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A Constant Hum (Alice Bishop, Text)

Alice Bishop’s debut is a collection of short stories linked by the central theme of bushfire, specifically Victoria’s 2009 Black Saturday fires, which killed and injured hundreds of people, decimating animals and the landscape. Broken up into three main parts, A Constant Hum seems like a chaotic melee of stories and characters at first but, as one reads on, a pattern emerges. These stories are based on actual events and on the experiences of the survivors, mainly women. Bishop grew up in Christmas Hills, one of the towns ravaged by the fires, a fact that lends great authenticity to the book. The author never descends into sensationalism but relays the facts in such a compelling way that the whole fragmented story holds together as one powerful narrative. Horrors, human error and tragedy are revealed, but a sense of hope pervades the book. Small domestic details like food and clothing also link the stories together. Most surviors only have the clothes they were wearing, so new clothes and ill-fitting donated clothes tumble through the stories in a most affecting way, as well as the recurring motif of shoes and burnt feet. Most of us in Australia are familiar with bushfires, but relatively few have really experienced them. A Constant Hum brings the reality of bushfire to life and should be compulsory reading for all Australians, especially city-dwellers.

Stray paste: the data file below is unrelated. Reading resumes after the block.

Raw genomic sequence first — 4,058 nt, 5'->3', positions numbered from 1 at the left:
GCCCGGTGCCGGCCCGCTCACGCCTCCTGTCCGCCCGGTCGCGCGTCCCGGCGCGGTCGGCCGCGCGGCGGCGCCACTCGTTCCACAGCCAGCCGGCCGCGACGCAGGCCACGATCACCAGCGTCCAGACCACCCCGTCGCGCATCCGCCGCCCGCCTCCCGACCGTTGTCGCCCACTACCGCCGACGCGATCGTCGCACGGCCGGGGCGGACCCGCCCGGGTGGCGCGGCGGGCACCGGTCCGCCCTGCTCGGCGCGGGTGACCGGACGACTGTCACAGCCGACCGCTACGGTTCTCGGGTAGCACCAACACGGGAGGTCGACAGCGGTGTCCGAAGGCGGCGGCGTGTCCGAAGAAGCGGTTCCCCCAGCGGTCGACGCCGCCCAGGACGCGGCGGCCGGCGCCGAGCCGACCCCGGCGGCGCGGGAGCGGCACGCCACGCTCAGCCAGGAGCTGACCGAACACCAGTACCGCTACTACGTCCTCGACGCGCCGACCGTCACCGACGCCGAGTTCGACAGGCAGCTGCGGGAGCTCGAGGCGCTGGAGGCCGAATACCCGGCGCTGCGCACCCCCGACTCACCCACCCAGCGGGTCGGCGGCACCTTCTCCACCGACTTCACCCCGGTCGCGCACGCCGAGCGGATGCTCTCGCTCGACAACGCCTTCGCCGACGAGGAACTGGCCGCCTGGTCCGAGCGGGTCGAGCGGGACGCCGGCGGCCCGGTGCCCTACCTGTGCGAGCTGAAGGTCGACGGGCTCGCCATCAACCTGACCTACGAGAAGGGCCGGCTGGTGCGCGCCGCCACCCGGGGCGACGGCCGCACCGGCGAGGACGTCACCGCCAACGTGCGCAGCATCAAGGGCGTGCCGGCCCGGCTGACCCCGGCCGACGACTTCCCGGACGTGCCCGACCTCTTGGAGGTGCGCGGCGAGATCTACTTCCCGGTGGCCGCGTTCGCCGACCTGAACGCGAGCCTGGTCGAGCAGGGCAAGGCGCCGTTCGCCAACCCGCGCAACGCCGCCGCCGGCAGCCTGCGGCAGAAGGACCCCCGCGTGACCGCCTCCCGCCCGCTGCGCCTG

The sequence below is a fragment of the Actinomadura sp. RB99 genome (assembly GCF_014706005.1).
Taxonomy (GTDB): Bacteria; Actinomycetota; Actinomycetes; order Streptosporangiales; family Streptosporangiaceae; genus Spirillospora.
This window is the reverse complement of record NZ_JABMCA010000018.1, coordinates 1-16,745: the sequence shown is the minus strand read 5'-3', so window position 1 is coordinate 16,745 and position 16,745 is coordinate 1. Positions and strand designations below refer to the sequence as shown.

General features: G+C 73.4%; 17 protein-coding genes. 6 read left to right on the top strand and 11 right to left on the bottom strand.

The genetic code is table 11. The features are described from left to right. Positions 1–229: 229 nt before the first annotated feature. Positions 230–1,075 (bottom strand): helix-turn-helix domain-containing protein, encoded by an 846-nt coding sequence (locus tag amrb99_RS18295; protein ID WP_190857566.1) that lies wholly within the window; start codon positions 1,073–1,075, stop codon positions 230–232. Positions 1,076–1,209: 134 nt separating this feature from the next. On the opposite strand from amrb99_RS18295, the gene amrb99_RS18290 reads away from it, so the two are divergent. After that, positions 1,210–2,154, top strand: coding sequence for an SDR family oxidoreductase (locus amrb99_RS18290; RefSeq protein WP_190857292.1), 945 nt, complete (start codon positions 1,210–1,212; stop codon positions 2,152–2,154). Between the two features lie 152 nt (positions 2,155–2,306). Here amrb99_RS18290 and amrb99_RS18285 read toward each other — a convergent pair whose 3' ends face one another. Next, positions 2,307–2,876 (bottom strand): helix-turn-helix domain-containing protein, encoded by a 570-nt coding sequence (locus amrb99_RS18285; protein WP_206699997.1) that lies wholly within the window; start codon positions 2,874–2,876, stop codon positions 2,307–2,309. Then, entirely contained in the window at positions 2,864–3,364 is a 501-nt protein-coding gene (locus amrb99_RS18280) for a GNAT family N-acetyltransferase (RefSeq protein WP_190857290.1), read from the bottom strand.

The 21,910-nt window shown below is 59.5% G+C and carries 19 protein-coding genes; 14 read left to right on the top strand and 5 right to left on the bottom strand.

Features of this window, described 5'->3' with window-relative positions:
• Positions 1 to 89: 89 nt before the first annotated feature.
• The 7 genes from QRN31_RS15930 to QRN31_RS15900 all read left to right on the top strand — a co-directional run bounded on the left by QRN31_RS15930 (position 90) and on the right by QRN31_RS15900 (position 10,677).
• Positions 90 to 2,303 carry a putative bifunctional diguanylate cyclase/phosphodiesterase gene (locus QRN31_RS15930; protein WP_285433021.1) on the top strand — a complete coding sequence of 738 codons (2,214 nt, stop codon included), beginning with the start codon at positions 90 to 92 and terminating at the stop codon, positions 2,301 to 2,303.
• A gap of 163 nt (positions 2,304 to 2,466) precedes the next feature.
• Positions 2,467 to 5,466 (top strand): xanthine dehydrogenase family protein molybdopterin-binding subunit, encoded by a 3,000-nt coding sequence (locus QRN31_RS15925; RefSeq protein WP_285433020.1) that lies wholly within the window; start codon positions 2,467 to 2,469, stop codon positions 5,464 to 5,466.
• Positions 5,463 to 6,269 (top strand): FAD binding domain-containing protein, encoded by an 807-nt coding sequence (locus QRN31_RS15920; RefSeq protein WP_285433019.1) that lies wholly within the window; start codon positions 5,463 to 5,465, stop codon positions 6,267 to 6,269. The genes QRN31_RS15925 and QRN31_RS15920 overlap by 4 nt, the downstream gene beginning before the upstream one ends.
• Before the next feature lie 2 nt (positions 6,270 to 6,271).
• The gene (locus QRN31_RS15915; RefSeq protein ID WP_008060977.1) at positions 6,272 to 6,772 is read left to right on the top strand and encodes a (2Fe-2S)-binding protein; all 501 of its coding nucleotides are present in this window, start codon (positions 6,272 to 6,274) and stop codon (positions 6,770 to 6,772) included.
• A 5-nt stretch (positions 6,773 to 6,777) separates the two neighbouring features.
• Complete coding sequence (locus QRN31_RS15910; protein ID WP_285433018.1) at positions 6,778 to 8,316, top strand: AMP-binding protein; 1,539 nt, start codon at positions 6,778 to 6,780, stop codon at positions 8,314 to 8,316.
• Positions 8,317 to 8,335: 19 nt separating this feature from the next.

Louise Pfanner is an author, illustrator and bookseller


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